Tuesday, March 27, 2007

Obituaries take on a life of their own

The Baltimore Sun has an intriguing story (free registration required) today on obituaries -- about the growing number of Web sites devoted to obits and the rise in commissioned obits for people who want a say in how their legacy is described. Among those offering such services is Larken Bradley (pictured), obituary writer for The Point Reyes Light in Marin County, who has the Web site obituarywriters.com. According to the Sun, Bradley's service, called Obituaries Professionally Written, provides obituaries for people who want their final story written before death or for relatives in need of death announcements or obituaries.

The Sun story mentions Marianne Costantinou, who was the San Francisco Chronicle's chief obit writer -- a position for which she volunteered -- until she left the paper last year after taking a buyout.
    Costantinou, some of whose obits have been posted on the Web as stellar examples of the craft, prefers not to write about the famous or newsworthy.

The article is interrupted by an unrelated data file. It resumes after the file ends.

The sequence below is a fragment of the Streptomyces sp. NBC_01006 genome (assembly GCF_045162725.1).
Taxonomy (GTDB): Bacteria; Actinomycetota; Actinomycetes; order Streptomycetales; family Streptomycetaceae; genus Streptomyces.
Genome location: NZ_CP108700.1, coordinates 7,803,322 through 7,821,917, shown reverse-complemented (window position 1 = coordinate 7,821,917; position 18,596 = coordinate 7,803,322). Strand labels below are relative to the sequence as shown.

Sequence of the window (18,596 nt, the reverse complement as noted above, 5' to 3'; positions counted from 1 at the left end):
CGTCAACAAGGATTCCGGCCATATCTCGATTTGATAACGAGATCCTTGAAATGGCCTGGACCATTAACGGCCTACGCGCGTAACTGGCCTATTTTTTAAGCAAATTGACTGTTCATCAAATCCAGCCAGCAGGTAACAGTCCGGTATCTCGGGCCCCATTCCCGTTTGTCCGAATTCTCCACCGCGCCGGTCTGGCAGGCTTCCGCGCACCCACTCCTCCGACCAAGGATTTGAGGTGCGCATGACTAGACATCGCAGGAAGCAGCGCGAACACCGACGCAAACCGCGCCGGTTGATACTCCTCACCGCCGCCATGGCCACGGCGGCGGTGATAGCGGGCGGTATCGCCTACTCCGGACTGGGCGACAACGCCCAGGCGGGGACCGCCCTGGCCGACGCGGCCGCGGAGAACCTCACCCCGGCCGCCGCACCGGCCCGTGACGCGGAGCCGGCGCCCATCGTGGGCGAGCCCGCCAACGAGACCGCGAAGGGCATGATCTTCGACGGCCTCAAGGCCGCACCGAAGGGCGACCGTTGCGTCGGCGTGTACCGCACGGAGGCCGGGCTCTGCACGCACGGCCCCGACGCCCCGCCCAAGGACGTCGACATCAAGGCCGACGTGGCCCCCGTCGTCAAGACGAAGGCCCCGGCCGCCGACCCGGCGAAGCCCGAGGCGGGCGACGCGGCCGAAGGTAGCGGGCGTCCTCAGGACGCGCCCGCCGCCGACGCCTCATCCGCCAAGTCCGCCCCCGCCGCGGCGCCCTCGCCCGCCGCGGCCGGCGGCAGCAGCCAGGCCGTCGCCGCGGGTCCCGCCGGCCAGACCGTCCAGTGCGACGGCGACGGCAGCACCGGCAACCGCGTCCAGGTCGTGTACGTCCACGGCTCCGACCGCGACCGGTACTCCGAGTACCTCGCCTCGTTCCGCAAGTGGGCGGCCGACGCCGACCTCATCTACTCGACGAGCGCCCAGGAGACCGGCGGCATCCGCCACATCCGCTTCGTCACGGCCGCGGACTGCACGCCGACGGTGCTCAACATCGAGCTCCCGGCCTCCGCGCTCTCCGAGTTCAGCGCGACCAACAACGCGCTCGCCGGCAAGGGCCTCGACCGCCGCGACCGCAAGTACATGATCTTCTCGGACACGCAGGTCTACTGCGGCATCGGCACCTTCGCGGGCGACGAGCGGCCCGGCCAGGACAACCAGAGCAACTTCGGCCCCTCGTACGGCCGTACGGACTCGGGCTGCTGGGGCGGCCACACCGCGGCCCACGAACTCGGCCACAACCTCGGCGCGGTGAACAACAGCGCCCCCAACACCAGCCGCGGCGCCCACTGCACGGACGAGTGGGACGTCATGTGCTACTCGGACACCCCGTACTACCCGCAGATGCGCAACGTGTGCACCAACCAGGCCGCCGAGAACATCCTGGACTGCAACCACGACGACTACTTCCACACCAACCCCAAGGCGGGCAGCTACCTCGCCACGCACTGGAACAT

"I would look through the classified ads, the deaths column, to find one that had some little tidbit that caught your fancy and made you smile, like the lady who watered plants in San Francisco office towers," she said. "I would try to make them as personable as possible, because this was their last hurrah -- and very often their first."
The story also notes that a magazine devoted to obituaries is being planned. Of course it will be called Obit. And it is reported that the New York Times is taking obituaries to the next level and begun producing video obituaries in which the subjects are interviewed about their own lives. (Photo is from Bradley's Web site)

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